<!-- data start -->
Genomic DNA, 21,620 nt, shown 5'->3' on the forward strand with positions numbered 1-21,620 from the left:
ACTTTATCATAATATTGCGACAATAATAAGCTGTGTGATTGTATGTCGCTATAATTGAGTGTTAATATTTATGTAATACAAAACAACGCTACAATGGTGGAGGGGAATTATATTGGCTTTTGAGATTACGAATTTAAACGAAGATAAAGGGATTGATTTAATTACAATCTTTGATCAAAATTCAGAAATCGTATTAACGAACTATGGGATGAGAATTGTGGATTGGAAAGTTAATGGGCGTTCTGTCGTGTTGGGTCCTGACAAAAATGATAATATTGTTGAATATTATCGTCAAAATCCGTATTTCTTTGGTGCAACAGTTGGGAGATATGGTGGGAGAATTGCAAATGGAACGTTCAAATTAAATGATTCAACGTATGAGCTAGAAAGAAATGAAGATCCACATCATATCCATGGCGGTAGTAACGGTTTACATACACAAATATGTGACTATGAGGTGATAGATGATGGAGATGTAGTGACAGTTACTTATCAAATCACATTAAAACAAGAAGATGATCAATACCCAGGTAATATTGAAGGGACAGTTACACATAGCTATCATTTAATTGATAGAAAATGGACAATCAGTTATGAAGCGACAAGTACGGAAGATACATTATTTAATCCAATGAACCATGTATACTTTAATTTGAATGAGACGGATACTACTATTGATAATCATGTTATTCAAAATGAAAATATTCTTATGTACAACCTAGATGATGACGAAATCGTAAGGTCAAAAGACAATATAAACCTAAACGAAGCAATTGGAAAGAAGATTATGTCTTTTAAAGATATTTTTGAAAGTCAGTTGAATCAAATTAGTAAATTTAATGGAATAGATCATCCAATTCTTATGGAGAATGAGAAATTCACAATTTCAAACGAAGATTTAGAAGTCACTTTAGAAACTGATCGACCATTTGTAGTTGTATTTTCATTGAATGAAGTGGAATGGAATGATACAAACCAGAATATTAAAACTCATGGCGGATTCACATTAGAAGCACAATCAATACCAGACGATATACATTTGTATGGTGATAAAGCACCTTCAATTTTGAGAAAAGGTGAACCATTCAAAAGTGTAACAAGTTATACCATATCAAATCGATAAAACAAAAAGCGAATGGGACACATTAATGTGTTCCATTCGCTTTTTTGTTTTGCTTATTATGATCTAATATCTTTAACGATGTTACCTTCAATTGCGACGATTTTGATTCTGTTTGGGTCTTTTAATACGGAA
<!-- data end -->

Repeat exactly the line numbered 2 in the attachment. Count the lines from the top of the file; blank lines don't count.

ACTTTATCATAATATTGCGACAATAATAAGCTGTGTGATTGTATGTCGCTATAATTGAGTGTTAATATTTATGTAATACAAAACAACGCTACAATGGTGGAGGGGAATTATATTGGCTTTTGAGATTACGAATTTAAACGAAGATAAAGGGATTGATTTAATTACAATCTTTGATCAAAATTCAGAAATCGTATTAACGAACTATGGGATGAGAATTGTGGATTGGAAAGTTAATGGGCGTTCTGTCGTGTTGGGTCCTGACAAAAATGATAATATTGTTGAATATTATCGTCAAAATCCGTATTTCTTTGGTGCAACAGTTGGGAGATATGGTGGGAGAATTGCAAATGGAACGTTCAAATTAAATGATTCAACGTATGAGCTAGAAAGAAATGAAGATCCACATCATATCCATGGCGGTAGTAACGGTTTACATACACAAATATGTGACTATGAGGTGATAGATGATGGAGATGTAGTGACAGTTACTTATCAAATCACATTAAAACAAGAAGATGATCAATACCCAGGTAATATTGAAGGGACAGTTACACATAGCTATCATTTAATTGATAGAAAATGGACAATCAGTTATGAAGCGACAAGTACGGAAGATACATTATTTAATCCAATGAACCATGTATACTTTAATTTGAATGAGACGGATACTACTATTGATAATCATGTTATTCAAAATGAAAATATTCTTATGTACAACCTAGATGATGACGAAATCGTAAGGTCAAAAGACAATATAAACCTAAACGAAGCAATTGGAAAGAAGATTATGTCTTTTAAAGATATTTTTGAAAGTCAGTTGAATCAAATTAGTAAATTTAATGGAATAGATCATCCAATTCTTATGGAGAATGAGAAATTCACAATTTCAAACGAAGATTTAGAAGTCACTTTAGAAACTGATCGACCATTTGTAGTTGTATTTTCATTGAATGAAGTGGAATGGAATGATACAAACCAGAATATTAAAACTCATGGCGGATTCACATTAGAAGCACAATCAATACCAGACGATATACATTTGTATGGTGATAAAGCACCTTCAATTTTGAGAAAAGGTGAACCATTCAAAAGTGTAACAAGTTATACCATATCAAATCGATAAAACAAAAAGCGAATGGGACACATTAATGTGTTCCATTCGCTTTTTTGTTTTGCTTATTATGATCTAATATCTTTAACGATGTTACCTTCAATTGCGACGATTTTGATTCTGTTTGGGTCTTTTAATACGGAA